Glossary – Lighting

It is important to spend some time at the very start of a project thinking about what sort of lighting you’d like. Some rooms might demand angled spotlights to highlight certain features, while others will look better with the softer glow of floor lamps. Your architect or interior designer will no doubt advise you on the best options – but there may be some terminology used that is not very familiar. Here, we talk through a few different phrases and terms.


First Fix: Electrical work is all about preparation. The ‘first fix’ is the stage when your contractor will put in the bare bones of the system – much of which will later be concealed behind the walls. An inspection from building control may be necessary at this point.

Your electrician will work also closely with other trades, especially at this stage. He’ll need to cross bond and earth the pipework that the plumber installs, for example, as well as communicate with plasterers to ensure that the back boxes can be installed in the correct locations, and that holes are left in ceilings for light fittings where necessary.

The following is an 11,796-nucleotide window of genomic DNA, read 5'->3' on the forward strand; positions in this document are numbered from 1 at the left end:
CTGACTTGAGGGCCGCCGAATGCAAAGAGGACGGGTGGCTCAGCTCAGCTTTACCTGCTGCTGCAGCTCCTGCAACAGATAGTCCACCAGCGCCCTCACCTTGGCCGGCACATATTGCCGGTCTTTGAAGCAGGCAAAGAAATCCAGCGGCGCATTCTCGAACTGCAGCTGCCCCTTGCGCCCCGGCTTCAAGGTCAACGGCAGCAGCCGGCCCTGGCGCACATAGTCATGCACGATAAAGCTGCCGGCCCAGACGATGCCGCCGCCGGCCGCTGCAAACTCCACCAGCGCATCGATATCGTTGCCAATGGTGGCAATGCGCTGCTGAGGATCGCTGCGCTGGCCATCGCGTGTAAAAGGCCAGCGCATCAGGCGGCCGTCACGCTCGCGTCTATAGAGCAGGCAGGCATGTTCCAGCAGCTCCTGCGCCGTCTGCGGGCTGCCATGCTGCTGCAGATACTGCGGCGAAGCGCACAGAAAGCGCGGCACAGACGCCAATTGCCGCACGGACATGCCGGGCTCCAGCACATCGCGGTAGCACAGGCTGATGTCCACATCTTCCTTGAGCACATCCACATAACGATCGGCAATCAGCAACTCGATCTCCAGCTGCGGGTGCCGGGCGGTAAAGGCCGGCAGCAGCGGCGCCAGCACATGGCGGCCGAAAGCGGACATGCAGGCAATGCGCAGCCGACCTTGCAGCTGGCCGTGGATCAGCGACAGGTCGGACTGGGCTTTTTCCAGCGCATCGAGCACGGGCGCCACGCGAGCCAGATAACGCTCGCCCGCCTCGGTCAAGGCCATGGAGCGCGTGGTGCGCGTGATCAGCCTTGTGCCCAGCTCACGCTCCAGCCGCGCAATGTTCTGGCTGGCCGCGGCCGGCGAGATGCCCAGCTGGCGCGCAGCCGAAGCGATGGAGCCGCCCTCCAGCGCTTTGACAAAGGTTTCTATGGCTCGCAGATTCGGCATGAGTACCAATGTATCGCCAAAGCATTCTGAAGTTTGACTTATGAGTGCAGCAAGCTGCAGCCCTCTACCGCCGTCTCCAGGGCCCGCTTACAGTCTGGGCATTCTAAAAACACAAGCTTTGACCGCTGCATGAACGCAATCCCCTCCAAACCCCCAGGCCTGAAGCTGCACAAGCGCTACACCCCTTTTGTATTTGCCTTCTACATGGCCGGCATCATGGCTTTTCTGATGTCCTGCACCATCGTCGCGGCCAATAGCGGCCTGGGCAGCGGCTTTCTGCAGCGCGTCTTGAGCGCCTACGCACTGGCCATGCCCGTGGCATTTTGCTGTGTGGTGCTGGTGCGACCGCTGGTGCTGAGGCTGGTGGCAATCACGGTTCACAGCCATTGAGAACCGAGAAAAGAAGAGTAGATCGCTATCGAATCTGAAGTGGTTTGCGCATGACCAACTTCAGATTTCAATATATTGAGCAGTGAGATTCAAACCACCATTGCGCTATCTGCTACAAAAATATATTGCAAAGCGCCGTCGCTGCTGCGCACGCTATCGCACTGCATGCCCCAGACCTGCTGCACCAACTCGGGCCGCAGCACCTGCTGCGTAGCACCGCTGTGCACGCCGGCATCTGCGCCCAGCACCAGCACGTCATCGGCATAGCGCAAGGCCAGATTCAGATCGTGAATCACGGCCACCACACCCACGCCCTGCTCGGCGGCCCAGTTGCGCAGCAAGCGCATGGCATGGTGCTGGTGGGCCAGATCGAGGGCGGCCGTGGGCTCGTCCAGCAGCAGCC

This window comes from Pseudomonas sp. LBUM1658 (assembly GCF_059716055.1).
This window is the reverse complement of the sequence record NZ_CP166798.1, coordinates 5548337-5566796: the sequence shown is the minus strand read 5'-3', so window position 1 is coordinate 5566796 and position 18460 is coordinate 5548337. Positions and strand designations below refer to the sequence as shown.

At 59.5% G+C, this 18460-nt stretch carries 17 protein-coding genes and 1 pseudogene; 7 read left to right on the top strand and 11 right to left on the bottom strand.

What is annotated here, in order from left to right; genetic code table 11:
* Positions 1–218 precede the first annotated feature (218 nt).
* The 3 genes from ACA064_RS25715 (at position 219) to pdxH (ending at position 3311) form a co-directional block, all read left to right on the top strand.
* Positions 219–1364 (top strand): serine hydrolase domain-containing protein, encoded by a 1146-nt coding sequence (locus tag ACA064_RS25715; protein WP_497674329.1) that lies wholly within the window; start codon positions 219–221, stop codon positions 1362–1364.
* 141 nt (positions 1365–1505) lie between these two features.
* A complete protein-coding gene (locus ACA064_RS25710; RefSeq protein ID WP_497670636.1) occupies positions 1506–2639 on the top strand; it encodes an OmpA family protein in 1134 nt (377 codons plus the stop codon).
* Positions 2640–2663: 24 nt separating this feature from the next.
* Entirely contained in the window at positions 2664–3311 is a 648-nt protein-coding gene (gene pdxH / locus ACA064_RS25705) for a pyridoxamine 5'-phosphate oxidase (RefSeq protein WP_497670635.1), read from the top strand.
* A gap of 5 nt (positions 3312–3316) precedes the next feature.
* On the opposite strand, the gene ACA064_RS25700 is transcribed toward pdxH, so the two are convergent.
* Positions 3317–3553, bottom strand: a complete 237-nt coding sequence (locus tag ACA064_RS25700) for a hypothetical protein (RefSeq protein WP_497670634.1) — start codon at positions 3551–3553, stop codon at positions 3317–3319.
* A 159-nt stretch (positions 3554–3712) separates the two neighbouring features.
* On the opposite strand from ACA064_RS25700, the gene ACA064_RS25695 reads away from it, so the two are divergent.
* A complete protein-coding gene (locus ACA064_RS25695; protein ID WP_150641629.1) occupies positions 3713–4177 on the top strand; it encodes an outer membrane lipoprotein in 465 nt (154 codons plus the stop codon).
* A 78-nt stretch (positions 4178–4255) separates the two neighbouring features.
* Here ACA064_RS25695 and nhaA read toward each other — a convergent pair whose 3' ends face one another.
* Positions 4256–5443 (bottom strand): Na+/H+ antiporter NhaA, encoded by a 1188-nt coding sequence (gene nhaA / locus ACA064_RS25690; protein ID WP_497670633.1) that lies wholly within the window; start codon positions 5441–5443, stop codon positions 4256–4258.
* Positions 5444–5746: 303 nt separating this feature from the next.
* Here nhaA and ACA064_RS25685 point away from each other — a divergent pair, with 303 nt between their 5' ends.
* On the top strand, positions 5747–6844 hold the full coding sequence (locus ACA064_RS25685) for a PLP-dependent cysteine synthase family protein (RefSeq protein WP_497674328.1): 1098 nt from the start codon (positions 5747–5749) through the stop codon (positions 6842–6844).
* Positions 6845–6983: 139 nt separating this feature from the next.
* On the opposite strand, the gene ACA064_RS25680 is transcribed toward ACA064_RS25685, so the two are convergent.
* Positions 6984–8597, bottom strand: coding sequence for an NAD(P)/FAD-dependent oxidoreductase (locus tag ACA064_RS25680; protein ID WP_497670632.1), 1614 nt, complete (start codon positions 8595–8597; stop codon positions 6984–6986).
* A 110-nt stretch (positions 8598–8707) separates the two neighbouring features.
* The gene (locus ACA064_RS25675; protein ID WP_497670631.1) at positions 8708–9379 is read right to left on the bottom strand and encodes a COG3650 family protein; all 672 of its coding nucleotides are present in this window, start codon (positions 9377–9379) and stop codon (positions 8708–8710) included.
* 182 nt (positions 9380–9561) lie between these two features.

Certain items such as renewable electricity sources or electric underfloor heating will usually be installed by the supplier, but they will need to work with your primary electrician during the first fix to ensure that the correct supplies are in place for their requirements.

Second Fix: The second fix takes place after the plastering is complete, and primarily consists of wiring up and fixing visible items, such as faceplates and light fittings.

Recessed light: A recessed light or downlight is a fixture that is installed into a hollow opening so the bulb is flush with the ceiling, directing the light downward.

Gang switch: This is simply the number of on-off buttons on the light switch plate: a 1 gang switch will have one button, a 2 gang will have two etc.

Chasing: Electricians may often speak of ‘chasing’ the lights: this refers to the creation of a groove in the wall or ceiling to house the cable as it runs from one point to another. Generally only brick or concrete walls can be chased.

LEDs: LEDs are fast becoming the most popular type of light bulbs in the UK. They used to be very expensive and would often give an aggressive and unnatural looking light, but in the last few years, LEDs have become both much cheaper and hugely energy efficient  – and they often now have a warm, natural light instead. The lifespan of an LED bulb can easily be up to ten years – perhaps 25 times longer than halogen — and they are much cheaper to run. There are various colour temperatures, which should be taken into account when choosing bulbs: the lower the value, the ‘warmer’ the colour of the light emitted. Therefore 2700K bulbs give a soft white glow, perfect for the bedroom and living room; 3000K bulbs are brighter, neither quite ‘warm’ or ‘cool’ in colour; anything above 4000K is much brighter, great for art studios or commercial and retail properties.